The papier mache technique of using paper pulp for making decorative objects was first adopted in Kashmir in the 15th century by King Zain-ul-Abidin.
Paper mache is one of the most beautiful handicrafts of Kashmir. The construction of paper mache products has two essential processes which involves making of the object and cleaning of forest pine Kaylier (one of the pine variety). It is believed that the craft has traveled from Iran to Kashsmir and was introduced by King Zainul Abidin. Iranian name of the craft is Kari Qalamdane which means a pen stand.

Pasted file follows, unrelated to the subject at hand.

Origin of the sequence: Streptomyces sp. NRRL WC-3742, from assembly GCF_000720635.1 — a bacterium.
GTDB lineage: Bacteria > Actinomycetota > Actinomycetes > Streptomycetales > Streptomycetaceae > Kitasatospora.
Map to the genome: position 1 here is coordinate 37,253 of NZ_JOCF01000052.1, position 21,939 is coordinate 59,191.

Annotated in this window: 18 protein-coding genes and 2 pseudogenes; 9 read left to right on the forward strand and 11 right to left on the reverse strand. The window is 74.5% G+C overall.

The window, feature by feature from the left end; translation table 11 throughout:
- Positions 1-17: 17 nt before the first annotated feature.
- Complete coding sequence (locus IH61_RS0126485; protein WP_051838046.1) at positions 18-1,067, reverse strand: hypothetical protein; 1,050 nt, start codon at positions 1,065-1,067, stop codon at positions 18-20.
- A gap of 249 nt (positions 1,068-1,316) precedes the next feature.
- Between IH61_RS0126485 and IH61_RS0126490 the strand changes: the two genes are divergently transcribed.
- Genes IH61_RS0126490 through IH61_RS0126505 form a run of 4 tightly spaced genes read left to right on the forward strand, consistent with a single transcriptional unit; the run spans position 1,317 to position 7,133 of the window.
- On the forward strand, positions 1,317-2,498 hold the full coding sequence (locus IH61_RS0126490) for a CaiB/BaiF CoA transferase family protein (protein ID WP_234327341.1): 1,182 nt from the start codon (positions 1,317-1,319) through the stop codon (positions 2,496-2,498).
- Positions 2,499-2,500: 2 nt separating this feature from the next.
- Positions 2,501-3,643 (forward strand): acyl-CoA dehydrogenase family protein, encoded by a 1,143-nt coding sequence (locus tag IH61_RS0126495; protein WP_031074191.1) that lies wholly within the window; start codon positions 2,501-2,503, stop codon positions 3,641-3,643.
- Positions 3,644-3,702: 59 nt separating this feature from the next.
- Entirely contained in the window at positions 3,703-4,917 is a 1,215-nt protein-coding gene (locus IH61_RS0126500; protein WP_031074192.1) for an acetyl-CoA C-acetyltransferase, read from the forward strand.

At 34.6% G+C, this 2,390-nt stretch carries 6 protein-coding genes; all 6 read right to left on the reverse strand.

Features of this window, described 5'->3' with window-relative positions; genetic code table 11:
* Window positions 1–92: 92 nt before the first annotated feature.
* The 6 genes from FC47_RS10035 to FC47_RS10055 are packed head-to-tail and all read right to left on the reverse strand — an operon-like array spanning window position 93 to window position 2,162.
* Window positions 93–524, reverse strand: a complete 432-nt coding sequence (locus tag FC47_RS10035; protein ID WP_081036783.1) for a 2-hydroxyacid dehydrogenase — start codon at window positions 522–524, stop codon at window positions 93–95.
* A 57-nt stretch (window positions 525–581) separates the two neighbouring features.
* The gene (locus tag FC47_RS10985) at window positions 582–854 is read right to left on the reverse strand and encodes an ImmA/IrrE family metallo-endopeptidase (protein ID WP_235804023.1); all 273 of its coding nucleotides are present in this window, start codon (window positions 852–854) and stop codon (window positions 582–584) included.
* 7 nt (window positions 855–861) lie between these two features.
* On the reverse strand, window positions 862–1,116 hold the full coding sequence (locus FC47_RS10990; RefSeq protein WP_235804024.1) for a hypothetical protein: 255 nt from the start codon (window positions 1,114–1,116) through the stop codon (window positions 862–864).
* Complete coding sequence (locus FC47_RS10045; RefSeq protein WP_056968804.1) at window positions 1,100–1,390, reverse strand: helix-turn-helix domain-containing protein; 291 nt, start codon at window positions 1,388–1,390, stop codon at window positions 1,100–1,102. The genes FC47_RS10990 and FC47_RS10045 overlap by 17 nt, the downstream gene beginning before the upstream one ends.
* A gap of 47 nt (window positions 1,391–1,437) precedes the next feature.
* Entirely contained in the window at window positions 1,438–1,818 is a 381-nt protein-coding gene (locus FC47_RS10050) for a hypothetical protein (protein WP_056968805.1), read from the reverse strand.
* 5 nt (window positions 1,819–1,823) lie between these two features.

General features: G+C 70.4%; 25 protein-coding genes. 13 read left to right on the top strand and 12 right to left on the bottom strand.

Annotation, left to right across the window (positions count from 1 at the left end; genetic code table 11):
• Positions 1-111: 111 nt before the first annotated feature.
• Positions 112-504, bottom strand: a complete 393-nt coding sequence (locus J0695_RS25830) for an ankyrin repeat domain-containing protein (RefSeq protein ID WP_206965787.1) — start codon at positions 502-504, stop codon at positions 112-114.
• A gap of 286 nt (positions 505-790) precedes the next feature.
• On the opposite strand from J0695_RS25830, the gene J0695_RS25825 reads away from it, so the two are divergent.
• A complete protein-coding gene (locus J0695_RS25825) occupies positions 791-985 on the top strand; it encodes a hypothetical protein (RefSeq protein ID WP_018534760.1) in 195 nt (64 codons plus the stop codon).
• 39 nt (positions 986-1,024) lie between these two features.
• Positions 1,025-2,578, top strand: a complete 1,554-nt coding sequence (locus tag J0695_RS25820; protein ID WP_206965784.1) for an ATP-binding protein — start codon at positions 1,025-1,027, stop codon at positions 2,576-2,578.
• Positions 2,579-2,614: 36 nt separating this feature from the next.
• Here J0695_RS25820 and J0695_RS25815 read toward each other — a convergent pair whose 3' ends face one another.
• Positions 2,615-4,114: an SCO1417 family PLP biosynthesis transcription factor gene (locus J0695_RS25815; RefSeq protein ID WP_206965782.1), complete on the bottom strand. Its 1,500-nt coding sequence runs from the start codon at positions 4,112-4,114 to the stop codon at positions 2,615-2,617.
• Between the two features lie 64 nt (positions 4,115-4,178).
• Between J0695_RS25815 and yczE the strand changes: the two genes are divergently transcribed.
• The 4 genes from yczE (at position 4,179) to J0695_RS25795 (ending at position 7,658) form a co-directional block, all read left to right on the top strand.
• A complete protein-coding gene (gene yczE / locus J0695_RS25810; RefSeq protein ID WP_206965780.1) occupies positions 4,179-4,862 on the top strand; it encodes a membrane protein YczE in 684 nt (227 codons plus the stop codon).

There are a variety of items prepared by the craftsmen of Kashmir which have beautiful designs and colours and include pen stands, coasters, jewellery boxes, flower vases, lamp shades, trays, photo frames and decorative bowls";" all of which have demand out side the country too. Some of the items have pure silver or gold dust sprinkled onto them to increase their beauty. Traditionally, wood based paper mache is coated with a skinny stratum of stretched sheep skin which is well fitted for colouring pigments. The objects generally have dark background and suitable colours are black, green, blue and white. Designing on these objects requires skilled hands as the designing is very intricate.